One of Android’s selling features is its opening. Some of these are by design, such as the ability to use several predefined app launchers or apps. Others, however, are products of some rather involved in hacking and development, especially rooting and custom ROMs. Unfortunately, it appears that the latter series of superpowers may soon end as Google intensifies its efforts to protect the Android platform, a move that could also make that platform less attractive to a particular class of users.
Rooting on Android, just like jailbreak on iOS, involves exploiting security vulnerabilities to gain root access. Installing custom ROMs, however, often involves unlocking the phone’s bootloader, a process that is actually supported (though often not recommended) by some manufacturers like Sony. The latest Google version of SafetyNet, however, could treat them all in the same way as the signs of a compromised phone.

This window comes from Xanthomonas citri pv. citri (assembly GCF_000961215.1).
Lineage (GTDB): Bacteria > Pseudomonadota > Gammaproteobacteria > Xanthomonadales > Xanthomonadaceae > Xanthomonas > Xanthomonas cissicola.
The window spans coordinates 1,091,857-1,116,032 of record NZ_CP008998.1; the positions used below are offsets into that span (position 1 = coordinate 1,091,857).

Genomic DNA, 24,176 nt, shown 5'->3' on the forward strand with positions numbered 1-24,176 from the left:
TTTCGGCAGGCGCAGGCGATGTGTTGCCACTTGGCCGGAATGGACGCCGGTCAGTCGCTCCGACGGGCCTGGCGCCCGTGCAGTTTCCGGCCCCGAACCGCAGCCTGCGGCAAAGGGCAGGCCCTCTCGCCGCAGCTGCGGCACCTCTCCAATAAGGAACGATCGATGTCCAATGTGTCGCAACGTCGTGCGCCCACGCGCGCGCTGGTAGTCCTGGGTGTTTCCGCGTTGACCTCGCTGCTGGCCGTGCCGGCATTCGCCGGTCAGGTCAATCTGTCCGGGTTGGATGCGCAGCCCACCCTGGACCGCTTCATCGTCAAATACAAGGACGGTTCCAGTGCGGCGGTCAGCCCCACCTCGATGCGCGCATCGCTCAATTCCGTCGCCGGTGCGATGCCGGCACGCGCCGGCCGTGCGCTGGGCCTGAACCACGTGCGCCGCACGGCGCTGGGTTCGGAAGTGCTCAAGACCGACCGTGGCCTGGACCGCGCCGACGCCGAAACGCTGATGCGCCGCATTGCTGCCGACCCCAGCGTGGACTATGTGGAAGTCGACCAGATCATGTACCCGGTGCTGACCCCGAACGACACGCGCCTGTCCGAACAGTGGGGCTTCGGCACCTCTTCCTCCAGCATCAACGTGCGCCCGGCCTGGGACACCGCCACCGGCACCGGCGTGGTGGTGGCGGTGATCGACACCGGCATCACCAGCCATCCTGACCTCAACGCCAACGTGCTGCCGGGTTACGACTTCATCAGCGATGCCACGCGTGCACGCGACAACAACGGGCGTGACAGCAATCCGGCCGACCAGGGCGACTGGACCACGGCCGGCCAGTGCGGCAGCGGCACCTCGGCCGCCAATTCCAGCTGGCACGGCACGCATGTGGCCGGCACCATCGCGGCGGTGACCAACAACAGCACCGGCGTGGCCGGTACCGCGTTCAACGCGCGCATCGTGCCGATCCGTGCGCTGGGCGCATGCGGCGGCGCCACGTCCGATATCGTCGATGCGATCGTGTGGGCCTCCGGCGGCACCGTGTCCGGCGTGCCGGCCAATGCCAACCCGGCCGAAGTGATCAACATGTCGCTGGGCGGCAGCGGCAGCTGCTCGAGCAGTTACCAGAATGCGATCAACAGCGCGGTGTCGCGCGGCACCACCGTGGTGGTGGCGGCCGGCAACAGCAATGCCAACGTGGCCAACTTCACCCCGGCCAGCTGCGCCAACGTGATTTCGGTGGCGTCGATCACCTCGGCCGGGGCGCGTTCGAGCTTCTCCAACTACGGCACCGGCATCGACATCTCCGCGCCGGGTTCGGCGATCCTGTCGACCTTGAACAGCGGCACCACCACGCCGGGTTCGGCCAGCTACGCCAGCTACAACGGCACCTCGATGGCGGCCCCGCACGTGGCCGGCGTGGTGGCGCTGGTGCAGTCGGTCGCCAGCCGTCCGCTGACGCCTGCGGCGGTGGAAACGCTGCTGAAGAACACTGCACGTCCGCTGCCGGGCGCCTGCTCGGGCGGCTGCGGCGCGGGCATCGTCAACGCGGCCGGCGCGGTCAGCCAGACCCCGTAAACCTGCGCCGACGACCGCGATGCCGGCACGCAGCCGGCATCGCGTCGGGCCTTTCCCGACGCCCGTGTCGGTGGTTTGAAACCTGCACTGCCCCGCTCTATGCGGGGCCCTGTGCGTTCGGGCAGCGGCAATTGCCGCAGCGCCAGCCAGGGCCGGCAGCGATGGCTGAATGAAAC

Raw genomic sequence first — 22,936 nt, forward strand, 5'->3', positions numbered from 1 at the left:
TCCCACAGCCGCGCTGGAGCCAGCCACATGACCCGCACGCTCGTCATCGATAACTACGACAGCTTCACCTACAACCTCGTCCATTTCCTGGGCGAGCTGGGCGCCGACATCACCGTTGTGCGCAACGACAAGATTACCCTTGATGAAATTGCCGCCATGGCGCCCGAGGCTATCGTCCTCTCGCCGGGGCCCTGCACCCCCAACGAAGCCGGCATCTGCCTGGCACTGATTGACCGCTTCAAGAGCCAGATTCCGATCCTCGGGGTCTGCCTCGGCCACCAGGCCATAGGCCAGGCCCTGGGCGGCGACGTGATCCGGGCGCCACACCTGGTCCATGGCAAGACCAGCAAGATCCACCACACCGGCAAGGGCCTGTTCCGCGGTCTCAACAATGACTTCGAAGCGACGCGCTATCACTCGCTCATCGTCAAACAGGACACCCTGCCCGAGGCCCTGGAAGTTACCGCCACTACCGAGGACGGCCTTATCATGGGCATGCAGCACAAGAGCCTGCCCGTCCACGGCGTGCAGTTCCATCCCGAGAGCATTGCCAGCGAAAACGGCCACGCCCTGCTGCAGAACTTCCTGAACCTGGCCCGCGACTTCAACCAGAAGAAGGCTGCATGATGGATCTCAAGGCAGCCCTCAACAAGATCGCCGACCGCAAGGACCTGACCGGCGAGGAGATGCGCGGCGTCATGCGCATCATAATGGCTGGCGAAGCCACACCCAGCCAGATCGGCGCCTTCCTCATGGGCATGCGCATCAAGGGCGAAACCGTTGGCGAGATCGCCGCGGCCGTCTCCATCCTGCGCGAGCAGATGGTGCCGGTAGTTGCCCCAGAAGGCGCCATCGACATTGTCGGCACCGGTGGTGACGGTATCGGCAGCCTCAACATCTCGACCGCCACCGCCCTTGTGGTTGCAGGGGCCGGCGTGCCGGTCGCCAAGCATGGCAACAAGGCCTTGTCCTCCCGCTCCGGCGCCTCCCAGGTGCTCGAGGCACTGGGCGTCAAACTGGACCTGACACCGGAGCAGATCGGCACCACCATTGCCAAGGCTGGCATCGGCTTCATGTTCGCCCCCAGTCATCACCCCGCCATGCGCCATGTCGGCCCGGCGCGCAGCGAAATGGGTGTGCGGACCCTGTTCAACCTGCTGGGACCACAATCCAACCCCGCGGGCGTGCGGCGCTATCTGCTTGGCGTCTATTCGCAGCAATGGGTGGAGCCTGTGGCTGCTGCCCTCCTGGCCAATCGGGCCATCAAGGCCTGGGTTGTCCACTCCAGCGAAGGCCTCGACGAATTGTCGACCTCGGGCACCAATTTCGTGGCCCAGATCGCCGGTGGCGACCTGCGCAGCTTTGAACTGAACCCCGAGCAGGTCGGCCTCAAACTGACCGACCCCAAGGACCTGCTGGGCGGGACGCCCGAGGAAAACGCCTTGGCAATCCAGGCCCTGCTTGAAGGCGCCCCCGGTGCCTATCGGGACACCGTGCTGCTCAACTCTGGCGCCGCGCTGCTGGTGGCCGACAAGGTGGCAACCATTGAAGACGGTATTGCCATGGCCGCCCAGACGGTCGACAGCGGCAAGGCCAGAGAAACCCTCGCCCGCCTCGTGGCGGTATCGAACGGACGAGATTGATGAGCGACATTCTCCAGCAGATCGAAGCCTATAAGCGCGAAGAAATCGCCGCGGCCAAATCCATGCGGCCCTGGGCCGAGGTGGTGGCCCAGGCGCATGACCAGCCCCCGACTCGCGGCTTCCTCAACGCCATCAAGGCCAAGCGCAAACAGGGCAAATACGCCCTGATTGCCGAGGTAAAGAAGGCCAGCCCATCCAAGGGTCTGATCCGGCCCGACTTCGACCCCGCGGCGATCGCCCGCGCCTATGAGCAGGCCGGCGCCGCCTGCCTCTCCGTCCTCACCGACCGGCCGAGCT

SafetyNet is a set of Google Play Services APIs that apps can use to verify that a phone has not been compromised in terms of security. This is critical for apps like banking and finance, but also some apps that don̵
According to experienced developers, SafetyNet silently started using hardware attestation to verify the integrity of a device. It will use various factors such as the bootloader unlock status, the presence of root programs, the signed firmware and others to check the status of the phone. In other words, it will become almost impossible to hide a phone’s root status from apps to verify it.
To be clear, it will still be possible to root Android devices or install custom ROMs on them. With the new SafetyNet, however, users will have to choose between superuser features and be able to use some popular and important Android apps. For some users, the fact that they are forced to make a choice is already enough to make them feel like they are using iOS anyway.